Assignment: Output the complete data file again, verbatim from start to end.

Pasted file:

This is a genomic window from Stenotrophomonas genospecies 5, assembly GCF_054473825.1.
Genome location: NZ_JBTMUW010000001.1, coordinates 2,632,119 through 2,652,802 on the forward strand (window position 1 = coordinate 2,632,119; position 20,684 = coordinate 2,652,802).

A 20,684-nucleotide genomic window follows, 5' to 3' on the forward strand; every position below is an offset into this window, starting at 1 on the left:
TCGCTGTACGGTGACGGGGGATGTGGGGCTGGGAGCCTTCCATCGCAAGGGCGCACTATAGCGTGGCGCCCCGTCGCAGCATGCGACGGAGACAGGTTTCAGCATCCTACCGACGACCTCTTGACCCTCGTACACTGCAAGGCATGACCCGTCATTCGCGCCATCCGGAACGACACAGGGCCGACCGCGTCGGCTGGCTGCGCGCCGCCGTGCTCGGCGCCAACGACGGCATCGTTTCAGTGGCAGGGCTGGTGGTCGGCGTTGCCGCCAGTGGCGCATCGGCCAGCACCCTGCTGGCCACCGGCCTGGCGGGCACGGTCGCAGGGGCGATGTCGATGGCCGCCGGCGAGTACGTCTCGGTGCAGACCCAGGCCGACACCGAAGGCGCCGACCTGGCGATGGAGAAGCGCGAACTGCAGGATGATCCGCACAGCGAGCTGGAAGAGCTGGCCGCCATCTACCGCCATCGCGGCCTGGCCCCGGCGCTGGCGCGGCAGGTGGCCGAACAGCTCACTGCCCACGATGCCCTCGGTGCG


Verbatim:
This is a genomic window from Stenotrophomonas genospecies 5, assembly GCF_054473825.1.
Genome location: NZ_JBTMUW010000001.1, coordinates 2,632,119 through 2,652,802 on the forward strand (window position 1 = coordinate 2,632,119; position 20,684 = coordinate 2,652,802).

A 20,684-nucleotide genomic window follows, 5' to 3' on the forward strand; every position below is an offset into this window, starting at 1 on the left:
TCGCTGTACGGTGACGGGGGATGTGGGGCTGGGAGCCTTCCATCGCAAGGGCGCACTATAGCGTGGCGCCCCGTCGCAGCATGCGACGGAGACAGGTTTCAGCATCCTACCGACGACCTCTTGACCCTCGTACACTGCAAGGCATGACCCGTCATTCGCGCCATCCGGAACGACACAGGGCCGACCGCGTCGGCTGGCTGCGCGCCGCCGTGCTCGGCGCCAACGACGGCATCGTTTCAGTGGCAGGGCTGGTGGTCGGCGTTGCCGCCAGTGGCGCATCGGCCAGCACCCTGCTGGCCACCGGCCTGGCGGGCACGGTCGCAGGGGCGATGTCGATGGCCGCCGGCGAGTACGTCTCGGTGCAGACCCAGGCCGACACCGAAGGCGCCGACCTGGCGATGGAGAAGCGCGAACTGCAGGATGATCCGCACAGCGAGCTGGAAGAGCTGGCCGCCATCTACCGCCATCGCGGCCTGGCCCCGGCGCTGGCGCGGCAGGTGGCCGAACAGCTCACTGCCCACGATGCCCTCGGTGCG